Posted: April 4th, 2016 | Author: | Filed under: Performance | Tags: , , , , , , , | Comments Off on The Royal Ballet, Giselle

The Royal Ballet, Giselle, Royal Opera House, March 29

Natalia Osipova and Matthew Golding in Giselle (photo Emma Kauldhar)

Natalia Osipova and Matthew Golding in Giselle (photo Emma Kauldhar)

There is something soothing about seeing a classical ballet like Giselle. You don’t have to wonder what it’s about, the characters are defined in the narrative, the music and the rhythmic structure are familiar, the sequences haven’t changed and the form is known. What is exciting is the anticipation of a great interpretation, not just of the principal character Giselle but of Albrecht, Hilarion, Berthe and Bathilde, and in the second act the Queen of the Wilis. Apart from these major roles (on whom the clarity of the story depends), there are set pieces for the corps de ballet, most notably in the second act but also in the pas de six in the first. That is not to say the lesser characters — dukes and squires, leaders of the hunt and the villagers in the first act — are less important. There are no small roles; everyone has something to do in a narrative ballet and the success or failure of a performance is made up as much of all these small gestures and actions as it is of the interpretation of the principal dancers.

This evening the role of Giselle is danced by Natalia Osipova. I bought a ticket to see her interpretation because she is one of those rare talents with technique and dramatic sensibility who can bring a classical role to a new height of definition. Margot Fonteyn insisted technique is subservient to the ability of a dancer to tell the story. Osipova has both and she does not disappoint; from the moment she steps out of her cottage she is Giselle with all her charm, vitality and naivety expressed in her steps, her posture, gestures, and mime. She is evidently in love and allows that feeling of excitement to infuse her performance. Peter Wright, whose production this is, suggests the possibility that Giselle is of royal birth but illegitimate, a result of the droit de seigneur custom of the time. It would explain why she is different from the other village girls and why her mother wants to protect her from a similar fate to her own. Albrecht is a seigneur himself, son of a noble family that is used to hunting on the lands around the village. He has caught the attention of Giselle and even though he is betrothed to Bathilde, daughter of a local duke, he is drawn to her in spite of himself. This is the delicate balance facing Matthew Golding’s characterisation. Albrecht hasn’t really thought it all through so he has to dissimulate. Golding hasn’t thought it through either and doesn’t. He goes through the noble motions without letting us know what he is thinking or feeling and he fails to differentiate between his feelings for Giselle and those for Bathilde. He talks to them both with the same slow, vapid gestures. This is a major flaw in the production because Osipova has nobody to play off; she appears to fly out of the frame as she did (with the same partner) in Onegin because she is very much on her own; there is only half a conversation. Kristen McNally as Giselle’s mother Berthe is the only character to use her mime to consummate effect; after Giselle’s death the way she brushes Albrecht off her daughter is chilling. Thomas Whitehead as Hilarion also expresses his intentions in mime but, as Wright points out, he is destined to be the baddie and there are few redemptive aspects of his characterisation. Knowing the story, we tend to fill in the colours we don’t see, but it would be heartening to have characters who behave with a full palette and shake us out of our familiarity.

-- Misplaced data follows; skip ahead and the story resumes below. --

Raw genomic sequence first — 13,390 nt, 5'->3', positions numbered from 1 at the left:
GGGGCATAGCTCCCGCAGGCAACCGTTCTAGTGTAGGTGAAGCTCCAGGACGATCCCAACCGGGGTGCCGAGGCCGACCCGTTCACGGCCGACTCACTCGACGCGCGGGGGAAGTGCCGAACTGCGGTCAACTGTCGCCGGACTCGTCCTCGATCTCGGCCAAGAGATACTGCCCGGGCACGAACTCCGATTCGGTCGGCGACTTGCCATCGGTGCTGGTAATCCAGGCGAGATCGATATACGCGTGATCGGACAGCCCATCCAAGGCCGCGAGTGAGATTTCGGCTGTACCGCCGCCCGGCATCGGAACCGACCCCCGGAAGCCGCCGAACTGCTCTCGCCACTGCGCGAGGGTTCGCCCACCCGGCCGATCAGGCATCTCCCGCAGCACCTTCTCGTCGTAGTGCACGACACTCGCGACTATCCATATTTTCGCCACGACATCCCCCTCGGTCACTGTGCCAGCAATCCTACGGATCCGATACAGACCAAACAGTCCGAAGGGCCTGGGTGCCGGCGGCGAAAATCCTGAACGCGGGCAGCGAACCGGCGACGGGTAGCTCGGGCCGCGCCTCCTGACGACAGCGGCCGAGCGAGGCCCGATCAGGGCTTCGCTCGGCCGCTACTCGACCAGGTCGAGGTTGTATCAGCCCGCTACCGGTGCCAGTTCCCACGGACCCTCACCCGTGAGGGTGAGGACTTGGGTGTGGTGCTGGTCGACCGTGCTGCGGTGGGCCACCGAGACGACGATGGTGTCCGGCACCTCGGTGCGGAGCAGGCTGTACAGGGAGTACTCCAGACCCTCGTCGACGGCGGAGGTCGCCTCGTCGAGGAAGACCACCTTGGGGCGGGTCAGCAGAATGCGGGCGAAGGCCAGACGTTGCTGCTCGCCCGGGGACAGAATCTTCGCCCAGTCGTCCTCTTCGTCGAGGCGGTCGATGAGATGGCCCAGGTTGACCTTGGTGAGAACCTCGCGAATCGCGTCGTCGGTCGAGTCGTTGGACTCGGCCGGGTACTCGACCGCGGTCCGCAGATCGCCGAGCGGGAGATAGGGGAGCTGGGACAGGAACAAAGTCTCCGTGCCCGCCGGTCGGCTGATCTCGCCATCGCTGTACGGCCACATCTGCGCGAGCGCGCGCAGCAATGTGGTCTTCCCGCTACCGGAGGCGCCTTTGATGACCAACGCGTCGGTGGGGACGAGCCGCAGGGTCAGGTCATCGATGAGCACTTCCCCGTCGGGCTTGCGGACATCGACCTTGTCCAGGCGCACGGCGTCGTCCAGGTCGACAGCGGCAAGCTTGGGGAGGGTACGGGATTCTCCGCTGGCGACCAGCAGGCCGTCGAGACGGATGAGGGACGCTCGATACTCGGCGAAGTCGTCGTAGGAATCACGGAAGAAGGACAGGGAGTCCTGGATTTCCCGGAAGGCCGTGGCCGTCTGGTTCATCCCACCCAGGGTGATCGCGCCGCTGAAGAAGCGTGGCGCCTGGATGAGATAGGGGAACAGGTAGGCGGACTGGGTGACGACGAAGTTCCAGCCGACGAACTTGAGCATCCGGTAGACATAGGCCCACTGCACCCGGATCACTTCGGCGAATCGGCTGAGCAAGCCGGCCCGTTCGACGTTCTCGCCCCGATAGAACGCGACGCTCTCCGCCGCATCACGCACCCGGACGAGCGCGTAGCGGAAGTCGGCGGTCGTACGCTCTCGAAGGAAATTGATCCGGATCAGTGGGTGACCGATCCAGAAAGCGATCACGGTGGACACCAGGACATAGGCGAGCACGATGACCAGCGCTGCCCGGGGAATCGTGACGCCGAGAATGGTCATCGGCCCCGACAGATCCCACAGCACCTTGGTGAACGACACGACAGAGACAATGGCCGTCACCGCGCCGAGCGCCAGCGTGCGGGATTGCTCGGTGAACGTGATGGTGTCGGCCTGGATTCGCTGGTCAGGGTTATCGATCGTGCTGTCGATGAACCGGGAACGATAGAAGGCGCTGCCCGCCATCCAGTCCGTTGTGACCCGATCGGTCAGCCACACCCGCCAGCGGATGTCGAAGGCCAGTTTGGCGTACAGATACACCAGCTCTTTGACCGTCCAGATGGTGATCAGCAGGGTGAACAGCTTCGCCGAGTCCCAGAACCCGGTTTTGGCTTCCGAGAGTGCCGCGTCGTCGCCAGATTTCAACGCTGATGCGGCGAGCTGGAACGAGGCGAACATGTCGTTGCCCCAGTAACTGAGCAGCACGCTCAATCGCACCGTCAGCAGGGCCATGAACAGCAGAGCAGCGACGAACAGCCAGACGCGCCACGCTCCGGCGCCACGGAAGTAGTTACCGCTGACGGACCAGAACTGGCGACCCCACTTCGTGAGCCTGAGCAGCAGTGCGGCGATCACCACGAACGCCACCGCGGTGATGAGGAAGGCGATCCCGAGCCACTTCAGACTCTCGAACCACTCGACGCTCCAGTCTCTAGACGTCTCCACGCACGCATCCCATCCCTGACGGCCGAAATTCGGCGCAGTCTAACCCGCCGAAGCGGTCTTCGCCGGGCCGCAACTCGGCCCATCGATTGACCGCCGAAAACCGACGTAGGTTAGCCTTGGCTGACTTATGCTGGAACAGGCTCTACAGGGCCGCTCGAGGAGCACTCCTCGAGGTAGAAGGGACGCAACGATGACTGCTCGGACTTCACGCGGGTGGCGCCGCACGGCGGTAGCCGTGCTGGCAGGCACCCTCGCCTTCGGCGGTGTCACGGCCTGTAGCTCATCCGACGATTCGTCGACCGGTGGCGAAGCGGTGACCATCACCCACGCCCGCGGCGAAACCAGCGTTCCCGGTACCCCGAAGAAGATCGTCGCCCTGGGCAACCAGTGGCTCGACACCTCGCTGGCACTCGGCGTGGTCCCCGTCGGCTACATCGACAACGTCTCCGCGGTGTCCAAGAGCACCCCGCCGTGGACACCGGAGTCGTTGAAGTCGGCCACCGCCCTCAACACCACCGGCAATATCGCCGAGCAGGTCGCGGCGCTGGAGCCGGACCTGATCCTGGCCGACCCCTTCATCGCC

It is not only characterisation that is lacking this evening. Though generally of a high standard — this is after all The Royal Ballet — the level of technical excellence can be unexpectedly weak. In the prelude to tragedy in Act 1, the stage is filled with a joyous harvest festival celebration. The traditional peasant pas de deux becomes in Wright’s production a pas de six, an opportunity for junior talents to shine. But the men must have had a hard day in the fields because their dancing is ragged; they can’t land their double tours cleanly which sets off an uncertainty in subsequent steps. Osipova quickly dispels any uneasiness as she takes control of the stage as Giselle becomes unhinged by the shock of Albrecht’s duplicity. Golding could have hidden behind a tree (of which there are many) for all the emotional heft he brings to his unmasking. It is like watching a cinematic version of the ballet in which the camera is focused exclusively on the inner emotions and outer distress of the leading character.

As the first act sets up the basis for the second, any emotional weakness in the former will affect the redemptive quality of the latter. Since the cathartic effect of Giselle cannot be fully expressed by one character alone, we are left to watch Osipova from the edges of our seat as she dances on the edge of hers. In such an ethereal setting, the ability to fly is essential and one of Osipova’s qualities is her ability to suspend her shapes in the air, an extension of her musicality. Marianela Nuñez as Queen of the Wilis has an ethereal elegance of line on the ground but, like her band of fellow spirits, appears less free in the air; the flying exit of Wilis is marked more by propulsion than elevation. And while the corps is exquisite in its unity of design and intent, it is a shame that such a ghostly scene — pale moonlit woods in a milky haze — should be interrupted in the moving arabesque section by the earthy reminder of clunky pointe shoes.

All these detractions don’t seem to count much. There are endless curtain calls in front of the full house, cheers, applause (for Osipova and Nunez in particular) but I wonder what is being celebrated. Yes, it is a privilege to see Osipova in the role of Giselle, but in this 575th performance by The Royal Ballet one would hope for a more complete experience. The Royal Ballet may make money with its production of Giselle but it is short-changing the audience with this kind of unfulfilled performance.